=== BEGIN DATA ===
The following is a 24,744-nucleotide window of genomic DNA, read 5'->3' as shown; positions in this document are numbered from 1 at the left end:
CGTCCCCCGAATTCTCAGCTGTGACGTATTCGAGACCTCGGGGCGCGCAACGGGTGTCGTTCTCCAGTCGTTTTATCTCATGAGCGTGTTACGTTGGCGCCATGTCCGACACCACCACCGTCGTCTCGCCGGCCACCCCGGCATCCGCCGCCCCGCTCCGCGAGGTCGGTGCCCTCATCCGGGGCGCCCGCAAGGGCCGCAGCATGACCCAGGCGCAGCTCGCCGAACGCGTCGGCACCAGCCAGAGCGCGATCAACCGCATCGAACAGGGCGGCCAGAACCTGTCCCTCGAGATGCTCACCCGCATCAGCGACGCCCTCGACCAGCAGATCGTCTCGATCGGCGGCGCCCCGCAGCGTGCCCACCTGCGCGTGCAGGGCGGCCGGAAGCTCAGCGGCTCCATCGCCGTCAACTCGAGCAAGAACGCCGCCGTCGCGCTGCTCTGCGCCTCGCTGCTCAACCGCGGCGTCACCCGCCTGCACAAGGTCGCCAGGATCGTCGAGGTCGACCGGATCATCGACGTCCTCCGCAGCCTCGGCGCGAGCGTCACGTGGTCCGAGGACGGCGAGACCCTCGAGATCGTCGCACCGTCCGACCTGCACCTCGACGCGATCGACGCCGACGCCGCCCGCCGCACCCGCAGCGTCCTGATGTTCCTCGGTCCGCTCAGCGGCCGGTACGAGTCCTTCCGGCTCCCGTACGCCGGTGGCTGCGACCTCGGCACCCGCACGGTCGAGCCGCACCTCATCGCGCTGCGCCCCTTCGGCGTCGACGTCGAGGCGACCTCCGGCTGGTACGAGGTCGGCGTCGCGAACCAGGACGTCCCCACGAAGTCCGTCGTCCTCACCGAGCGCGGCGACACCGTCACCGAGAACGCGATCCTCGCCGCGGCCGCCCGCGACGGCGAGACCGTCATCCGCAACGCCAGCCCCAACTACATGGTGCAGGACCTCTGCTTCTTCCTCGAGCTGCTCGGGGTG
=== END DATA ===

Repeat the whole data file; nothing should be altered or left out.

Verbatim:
The following is a 24,744-nucleotide window of genomic DNA, read 5'->3' as shown; positions in this document are numbered from 1 at the left end:
CGTCCCCCGAATTCTCAGCTGTGACGTATTCGAGACCTCGGGGCGCGCAACGGGTGTCGTTCTCCAGTCGTTTTATCTCATGAGCGTGTTACGTTGGCGCCATGTCCGACACCACCACCGTCGTCTCGCCGGCCACCCCGGCATCCGCCGCCCCGCTCCGCGAGGTCGGTGCCCTCATCCGGGGCGCCCGCAAGGGCCGCAGCATGACCCAGGCGCAGCTCGCCGAACGCGTCGGCACCAGCCAGAGCGCGATCAACCGCATCGAACAGGGCGGCCAGAACCTGTCCCTCGAGATGCTCACCCGCATCAGCGACGCCCTCGACCAGCAGATCGTCTCGATCGGCGGCGCCCCGCAGCGTGCCCACCTGCGCGTGCAGGGCGGCCGGAAGCTCAGCGGCTCCATCGCCGTCAACTCGAGCAAGAACGCCGCCGTCGCGCTGCTCTGCGCCTCGCTGCTCAACCGCGGCGTCACCCGCCTGCACAAGGTCGCCAGGATCGTCGAGGTCGACCGGATCATCGACGTCCTCCGCAGCCTCGGCGCGAGCGTCACGTGGTCCGAGGACGGCGAGACCCTCGAGATCGTCGCACCGTCCGACCTGCACCTCGACGCGATCGACGCCGACGCCGCCCGCCGCACCCGCAGCGTCCTGATGTTCCTCGGTCCGCTCAGCGGCCGGTACGAGTCCTTCCGGCTCCCGTACGCCGGTGGCTGCGACCTCGGCACCCGCACGGTCGAGCCGCACCTCATCGCGCTGCGCCCCTTCGGCGTCGACGTCGAGGCGACCTCCGGCTGGTACGAGGTCGGCGTCGCGAACCAGGACGTCCCCACGAAGTCCGTCGTCCTCACCGAGCGCGGCGACACCGTCACCGAGAACGCGATCCTCGCCGCGGCCGCCCGCGACGGCGAGACCGTCATCCGCAACGCCAGCCCCAACTACATGGTGCAGGACCTCTGCTTCTTCCTCGAGCTGCTCGGGGTG